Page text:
How to Pay for College Like a Millionaire

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KEY POINTS

  • A 529 college savings plan offers a tax-free way to save for college.
  • There are two major ways that wealthy Americans are making the most of their 529 plans.
  • One big takeaway for the average saver: save early and save often.

If you have a 529 plan, you’re halfway there.

Class is in session as Americans try to pay for the ever-increasing cost of higher education. One group that gets an A+ in saving for college? The wealthy. How do millionaires create generational wealth with nothing more than a 529 plan? Read on to find out.

Introduction to 529s

The 529 educational savings plan is almost as well known as its retirement plan cousins, the 401(k) and the IRA. However, before we break down the nuances of how the wealthy use a 529 account, let's review the basics.

It all starts with a contribution. Contributions to a 529 account can be made by anyone. That includes parents, grandparents, aunts and uncles, and anyone else who wants to fund a child's higher education. Typically, any one person can contribute up to $17,000 in a given year without worrying about your lifetime gift tax exemption.

The savings in a 529 account can then be invested. Investment options vary from state to state, but typically include baskets of funds ranging from conservative to aggressive. The most notable feature of a 529 plan is that the capital gains earned in an account are tax free if the proceeds are used for a qualified educational expense. This tax-free growth is key in encouraging Americans to save for higher education.

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Thinking like a millionaire

There are two main provisions that allow the wealthy to build multi-generational 529 plans. Front-loading funding can put more money into an account quickly, while painless beneficiary changes allow that money to be used for many kids and grandkids.

One of the lesser-known features of a 529 plan is the ability to "superfund" the account. Instead of contributing $17,000 per year over five years, each donor can instead contribute $85,000 in one year and sit the following four years out. Hypothetically, a family with two parents and four grandparents could pack over half a million dollars into a 529 account in one year, provided they can pony up the cash.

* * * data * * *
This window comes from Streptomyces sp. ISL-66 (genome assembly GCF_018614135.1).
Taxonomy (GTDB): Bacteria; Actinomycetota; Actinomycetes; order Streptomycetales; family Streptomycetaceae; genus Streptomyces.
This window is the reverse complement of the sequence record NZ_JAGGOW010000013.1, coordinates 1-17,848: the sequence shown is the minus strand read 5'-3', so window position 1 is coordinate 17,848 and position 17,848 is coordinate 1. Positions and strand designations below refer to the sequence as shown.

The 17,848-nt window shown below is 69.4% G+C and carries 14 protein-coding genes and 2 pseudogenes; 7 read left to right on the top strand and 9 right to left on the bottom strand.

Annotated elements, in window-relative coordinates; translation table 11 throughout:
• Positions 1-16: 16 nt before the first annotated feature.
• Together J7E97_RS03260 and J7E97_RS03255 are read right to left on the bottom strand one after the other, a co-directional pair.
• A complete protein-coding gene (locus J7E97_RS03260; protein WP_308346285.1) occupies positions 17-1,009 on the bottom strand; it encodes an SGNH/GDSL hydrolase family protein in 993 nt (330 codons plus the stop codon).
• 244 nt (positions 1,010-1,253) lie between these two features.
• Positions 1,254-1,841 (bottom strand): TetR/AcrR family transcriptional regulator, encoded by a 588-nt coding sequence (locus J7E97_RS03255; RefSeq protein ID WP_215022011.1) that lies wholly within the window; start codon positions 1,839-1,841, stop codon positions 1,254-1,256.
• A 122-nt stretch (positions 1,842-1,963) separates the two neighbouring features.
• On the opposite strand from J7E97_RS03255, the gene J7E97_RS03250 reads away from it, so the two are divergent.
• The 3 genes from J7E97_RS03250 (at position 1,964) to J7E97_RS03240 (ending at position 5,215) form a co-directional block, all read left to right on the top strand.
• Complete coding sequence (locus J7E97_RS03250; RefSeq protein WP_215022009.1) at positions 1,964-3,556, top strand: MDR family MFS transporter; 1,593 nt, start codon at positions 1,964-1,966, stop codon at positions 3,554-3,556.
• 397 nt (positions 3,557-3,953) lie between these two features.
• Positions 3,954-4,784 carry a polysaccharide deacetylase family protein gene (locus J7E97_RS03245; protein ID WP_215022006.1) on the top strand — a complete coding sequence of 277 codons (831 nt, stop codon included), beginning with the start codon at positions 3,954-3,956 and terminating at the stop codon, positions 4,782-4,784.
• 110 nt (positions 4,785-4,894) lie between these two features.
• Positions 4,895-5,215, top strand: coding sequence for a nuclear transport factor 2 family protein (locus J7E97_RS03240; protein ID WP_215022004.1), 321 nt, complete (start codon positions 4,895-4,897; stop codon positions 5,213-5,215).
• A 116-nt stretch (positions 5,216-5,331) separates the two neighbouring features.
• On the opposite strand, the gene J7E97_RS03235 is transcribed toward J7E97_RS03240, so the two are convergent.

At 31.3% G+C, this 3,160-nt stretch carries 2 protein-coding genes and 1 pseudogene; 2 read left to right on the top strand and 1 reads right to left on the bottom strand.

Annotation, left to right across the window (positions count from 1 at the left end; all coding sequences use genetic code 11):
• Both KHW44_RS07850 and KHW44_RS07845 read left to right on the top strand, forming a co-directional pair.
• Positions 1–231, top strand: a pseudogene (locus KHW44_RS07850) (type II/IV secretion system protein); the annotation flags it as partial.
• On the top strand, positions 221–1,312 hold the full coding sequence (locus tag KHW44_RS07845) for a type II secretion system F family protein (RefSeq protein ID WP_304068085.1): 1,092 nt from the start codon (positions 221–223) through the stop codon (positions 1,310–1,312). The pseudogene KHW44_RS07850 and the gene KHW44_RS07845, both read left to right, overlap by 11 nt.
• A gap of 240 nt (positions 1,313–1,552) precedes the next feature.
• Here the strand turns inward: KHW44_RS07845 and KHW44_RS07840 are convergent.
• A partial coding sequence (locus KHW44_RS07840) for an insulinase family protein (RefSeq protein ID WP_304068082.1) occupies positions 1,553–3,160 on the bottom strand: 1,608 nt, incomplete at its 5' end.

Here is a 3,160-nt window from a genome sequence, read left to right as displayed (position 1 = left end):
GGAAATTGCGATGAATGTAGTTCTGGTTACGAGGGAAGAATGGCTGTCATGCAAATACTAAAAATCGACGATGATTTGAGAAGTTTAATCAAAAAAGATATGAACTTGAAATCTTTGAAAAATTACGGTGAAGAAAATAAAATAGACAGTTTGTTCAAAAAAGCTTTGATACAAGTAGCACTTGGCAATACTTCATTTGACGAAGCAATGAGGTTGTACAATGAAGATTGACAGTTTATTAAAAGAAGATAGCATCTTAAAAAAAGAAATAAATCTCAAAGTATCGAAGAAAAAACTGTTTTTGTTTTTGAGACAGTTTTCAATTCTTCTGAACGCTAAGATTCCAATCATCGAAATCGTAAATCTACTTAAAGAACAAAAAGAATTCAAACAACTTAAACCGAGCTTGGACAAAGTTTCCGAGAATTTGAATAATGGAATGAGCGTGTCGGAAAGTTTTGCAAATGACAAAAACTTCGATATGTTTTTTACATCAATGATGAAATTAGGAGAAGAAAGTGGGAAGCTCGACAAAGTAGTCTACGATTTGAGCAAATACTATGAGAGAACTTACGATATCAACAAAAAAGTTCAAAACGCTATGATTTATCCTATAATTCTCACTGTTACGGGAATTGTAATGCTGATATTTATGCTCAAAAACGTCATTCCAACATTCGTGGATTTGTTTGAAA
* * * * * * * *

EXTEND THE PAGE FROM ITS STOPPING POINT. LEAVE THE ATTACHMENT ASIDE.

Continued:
College education is expensive, but likely not half-a-million-dollars expensive in most cases, so why would a wealthy family stash so much money in this account? Because they aren't paying for just one child's college education. One of the flexibilities of the 529 plan is that beneficiary changes are very easy. As long as the new beneficiary is a qualifying family member, the change will not incur any tax consequences. In wealthy families, once a child has completed their education, a 529 can easily be transferred to the original beneficiary's sibling, cousin, or child. This tax-free multi-generational benefit has earned this strategy the name of a 'Dynasty' 529 plan.

How can you save like a millionaire?

At first glance, the ability of the wealthy to take advantage of the 529 plan may appear unfair. However, there is a very important lesson that the average American can learn from this strategy.

The reason why this strategy works well for the rich is that they plan it well in advance. If a funded 529 account is not given enough time to grow, there is little benefit to using it at all (it still might help save on state taxes). After all, a child's grandparent could just give them $17,000 each year without worrying about the lifetime gift tax exemption. By saving early and investing appropriately, you get the power of compounding growth, regardless of what your net worth is.

529 plans are popular for a reason, and the wealthy aren't letting the opportunity to grow college funds tax free go to waste. However, the average American should pay attention to the fundamental approach of saving early for college. The best part: you don't need to be a millionaire to take advantage of this million-dollar strategy.

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Rate info Circle with letter I in it. 4.25% annual percentage yield as of July 23, 2024

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Rate info Circle with letter I in it. 5.31% annual percentage yield (APY) is accurate as of 7/11/2024 and subject to change at the Bank’s discretion. Minimum deposit required to open an account is $500 and a minimum balance of $0.01 is required to earn the advertised APY.

Min. to earn APY: $1

Min. to earn APY: $500 to open, $0.01 for max APY

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